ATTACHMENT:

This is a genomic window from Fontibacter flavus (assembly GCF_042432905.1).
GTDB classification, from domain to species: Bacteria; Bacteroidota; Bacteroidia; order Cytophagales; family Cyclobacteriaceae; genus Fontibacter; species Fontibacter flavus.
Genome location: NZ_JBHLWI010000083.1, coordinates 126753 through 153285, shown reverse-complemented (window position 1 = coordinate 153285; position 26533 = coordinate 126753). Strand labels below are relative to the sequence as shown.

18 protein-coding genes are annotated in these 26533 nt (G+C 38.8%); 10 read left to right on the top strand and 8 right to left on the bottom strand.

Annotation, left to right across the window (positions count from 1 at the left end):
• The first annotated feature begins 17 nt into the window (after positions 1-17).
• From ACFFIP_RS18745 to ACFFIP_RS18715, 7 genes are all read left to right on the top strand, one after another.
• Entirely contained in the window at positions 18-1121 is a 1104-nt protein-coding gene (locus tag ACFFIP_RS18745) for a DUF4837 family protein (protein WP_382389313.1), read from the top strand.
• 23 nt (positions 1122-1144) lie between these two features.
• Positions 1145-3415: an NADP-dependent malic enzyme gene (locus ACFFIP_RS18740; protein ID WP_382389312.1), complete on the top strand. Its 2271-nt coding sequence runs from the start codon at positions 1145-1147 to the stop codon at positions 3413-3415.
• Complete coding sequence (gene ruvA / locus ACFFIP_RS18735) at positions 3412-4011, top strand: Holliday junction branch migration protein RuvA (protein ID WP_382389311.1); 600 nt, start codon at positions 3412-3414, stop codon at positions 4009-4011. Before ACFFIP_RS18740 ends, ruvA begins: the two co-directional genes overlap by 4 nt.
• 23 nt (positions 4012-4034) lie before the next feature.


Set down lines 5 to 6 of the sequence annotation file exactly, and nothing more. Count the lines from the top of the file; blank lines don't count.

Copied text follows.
Annotation, left to right across the window (positions count from 1 at the left end):
• The first annotated feature begins 17 nt into the window (after positions 1-17).